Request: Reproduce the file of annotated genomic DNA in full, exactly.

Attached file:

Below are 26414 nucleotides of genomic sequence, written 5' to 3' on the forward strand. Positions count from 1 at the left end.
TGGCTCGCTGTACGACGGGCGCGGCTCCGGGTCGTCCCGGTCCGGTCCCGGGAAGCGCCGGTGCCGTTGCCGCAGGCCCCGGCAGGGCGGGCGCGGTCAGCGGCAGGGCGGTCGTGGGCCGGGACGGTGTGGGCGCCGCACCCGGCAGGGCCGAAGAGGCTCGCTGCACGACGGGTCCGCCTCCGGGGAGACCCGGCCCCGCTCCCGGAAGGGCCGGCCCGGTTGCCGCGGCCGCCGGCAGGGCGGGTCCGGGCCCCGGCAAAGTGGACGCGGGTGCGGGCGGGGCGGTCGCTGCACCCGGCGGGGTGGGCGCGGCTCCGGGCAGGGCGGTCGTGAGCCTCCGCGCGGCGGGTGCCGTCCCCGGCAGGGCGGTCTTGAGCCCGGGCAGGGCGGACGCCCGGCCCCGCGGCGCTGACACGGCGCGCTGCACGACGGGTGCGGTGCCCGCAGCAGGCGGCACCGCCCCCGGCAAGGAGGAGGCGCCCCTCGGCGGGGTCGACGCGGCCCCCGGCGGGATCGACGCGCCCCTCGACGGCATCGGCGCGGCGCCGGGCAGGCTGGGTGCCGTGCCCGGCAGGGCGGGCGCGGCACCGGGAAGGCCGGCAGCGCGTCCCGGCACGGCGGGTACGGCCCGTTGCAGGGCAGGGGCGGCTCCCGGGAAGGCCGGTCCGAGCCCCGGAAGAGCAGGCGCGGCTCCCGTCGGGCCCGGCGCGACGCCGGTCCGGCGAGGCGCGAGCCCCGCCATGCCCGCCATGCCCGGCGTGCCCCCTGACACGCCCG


Below are 26414 nucleotides of genomic sequence, written 5' to 3' on the forward strand. Positions count from 1 at the left end.
TGGCTCGCTGTACGACGGGCGCGGCTCCGGGTCGTCCCGGTCCGGTCCCGGGAAGCGCCGGTGCCGTTGCCGCAGGCCCCGGCAGGGCGGGCGCGGTCAGCGGCAGGGCGGTCGTGGGCCGGGACGGTGTGGGCGCCGCACCCGGCAGGGCCGAAGAGGCTCGCTGCACGACGGGTCCGCCTCCGGGGAGACCCGGCCCCGCTCCCGGAAGGGCCGGCCCGGTTGCCGCGGCCGCCGGCAGGGCGGGTCCGGGCCCCGGCAAAGTGGACGCGGGTGCGGGCGGGGCGGTCGCTGCACCCGGCGGGGTGGGCGCGGCTCCGGGCAGGGCGGTCGTGAGCCTCCGCGCGGCGGGTGCCGTCCCCGGCAGGGCGGTCTTGAGCCCGGGCAGGGCGGACGCCCGGCCCCGCGGCGCTGACACGGCGCGCTGCACGACGGGTGCGGTGCCCGCAGCAGGCGGCACCGCCCCCGGCAAGGAGGAGGCGCCCCTCGGCGGGGTCGACGCGGCCCCCGGCGGGATCGACGCGCCCCTCGACGGCATCGGCGCGGCGCCGGGCAGGCTGGGTGCCGTGCCCGGCAGGGCGGGCGCGGCACCGGGAAGGCCGGCAGCGCGTCCCGGCACGGCGGGTACGGCCCGTTGCAGGGCAGGGGCGGCTCCCGGGAAGGCCGGTCCGAGCCCCGGAAGAGCAGGCGCGGCTCCCGTCGGGCCCGGCGCGACGCCGGTCCGGCGAGGCGCGAGCCCCGCCATGCCCGCCATGCCCGGCGTGCCCCCTGACACGCCCG